Miles and eggs and the life list . . . .

I don’t remember when it started.  I don’t remember how it started.  But for as long as I can remember, I have had a fascination for the works of art created by Carl Fabergé, especially the eggs.

The Virginia Institute of Art has one of the best Fabergé collections in the country, and part of that collection is currently on exhibit at the Detroit Institute of Art.  As my best friend is also a fan, we headed down to Detroit this weekend to take in the exhibit.  500+ miles, 24 hours, 6 eggs!  Sadly, no photography was allowed, so I have no pix to show you of the artwork.  If you check out this Wikipedia page, you can see examples.  Today, we saw both the Rose Trellis egg and the Peter the Great egg pictured there.

The craftsmanship is exquisite.  What his craftsman (at one point he had 1500 craftsmen working for him) were able to do with gems, precious metals and enamel boggles the mind. The history is fascinating as well.  He became a favorite of Tsar Alexander III of Russia, and as the official Goldsmith by special appointment of the crown, he was able to use the ruling family’s crest as part of his trademark.  The patronage of the ruling family continued with Nicholas II.  Though the Fabergé workshop was responsible for thousands of works of art, by far the best-known and most popular was the egg.  Each year, his craftsmen would work for an entire year to create a special egg for the Tsar to present to his mother or his wife, sometimes both.  Each egg was to have a surprise. It is said that he hand-delivered each egg, and his craftsmen would wait anxiously at the workshop all day for him to return and share the reaction that the Tsar and his family had to the egg.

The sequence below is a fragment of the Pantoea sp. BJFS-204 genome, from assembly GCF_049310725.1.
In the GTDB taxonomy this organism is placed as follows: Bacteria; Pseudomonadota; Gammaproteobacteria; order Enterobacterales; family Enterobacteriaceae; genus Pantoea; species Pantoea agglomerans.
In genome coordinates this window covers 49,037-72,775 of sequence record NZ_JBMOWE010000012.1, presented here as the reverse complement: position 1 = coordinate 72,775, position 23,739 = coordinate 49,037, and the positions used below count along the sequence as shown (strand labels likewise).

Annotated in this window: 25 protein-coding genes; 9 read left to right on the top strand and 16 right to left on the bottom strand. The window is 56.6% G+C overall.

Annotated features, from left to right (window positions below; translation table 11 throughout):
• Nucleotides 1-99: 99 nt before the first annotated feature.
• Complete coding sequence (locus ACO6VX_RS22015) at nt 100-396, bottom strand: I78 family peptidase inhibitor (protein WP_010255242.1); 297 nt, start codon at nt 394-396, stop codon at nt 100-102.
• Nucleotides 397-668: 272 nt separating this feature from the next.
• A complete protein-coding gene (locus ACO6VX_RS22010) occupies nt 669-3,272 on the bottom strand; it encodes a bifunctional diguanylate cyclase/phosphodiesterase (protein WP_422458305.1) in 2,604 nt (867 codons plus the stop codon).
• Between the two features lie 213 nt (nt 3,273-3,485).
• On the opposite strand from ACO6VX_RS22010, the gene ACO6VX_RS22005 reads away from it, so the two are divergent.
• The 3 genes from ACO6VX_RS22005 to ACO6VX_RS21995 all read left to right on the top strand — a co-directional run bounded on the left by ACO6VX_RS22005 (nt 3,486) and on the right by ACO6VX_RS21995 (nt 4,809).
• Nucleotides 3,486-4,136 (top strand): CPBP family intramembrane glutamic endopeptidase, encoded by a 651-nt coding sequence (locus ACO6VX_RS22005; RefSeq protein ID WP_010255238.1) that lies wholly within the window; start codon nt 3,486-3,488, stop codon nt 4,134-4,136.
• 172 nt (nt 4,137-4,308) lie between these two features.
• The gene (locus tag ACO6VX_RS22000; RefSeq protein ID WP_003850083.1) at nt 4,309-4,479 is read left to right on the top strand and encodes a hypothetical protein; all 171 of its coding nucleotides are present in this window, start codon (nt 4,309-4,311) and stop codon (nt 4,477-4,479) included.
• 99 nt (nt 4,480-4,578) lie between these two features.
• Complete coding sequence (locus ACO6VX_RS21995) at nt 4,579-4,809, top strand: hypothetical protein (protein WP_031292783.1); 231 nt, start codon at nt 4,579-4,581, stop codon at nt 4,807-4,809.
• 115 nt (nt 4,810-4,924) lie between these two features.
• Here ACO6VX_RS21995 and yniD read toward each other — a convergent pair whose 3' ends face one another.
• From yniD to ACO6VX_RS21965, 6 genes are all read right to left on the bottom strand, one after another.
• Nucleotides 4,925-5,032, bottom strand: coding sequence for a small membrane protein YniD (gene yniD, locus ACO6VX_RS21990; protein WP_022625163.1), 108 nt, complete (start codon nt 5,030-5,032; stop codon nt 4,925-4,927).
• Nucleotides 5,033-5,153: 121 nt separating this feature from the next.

Sadly, the Russian Revolution and the downfall of the Tsar and his family also spelled the end of the House of Fabergé.

It is believed that 50 Imperial eggs were created, but only 42 survived.  It is on my life list to see all 42.  Today, I saw 6.  I am going to be keeping a notebook, and I have no idea how I am going to be able to see the eggs that are held in private collections.  I just know that I am going to give it my best shot.  I might not make it happen, but I will sure have fun trying!  Who knows, maybe I’ll someday find in one of my thrift-store jaunts one of the 12 lost eggs!

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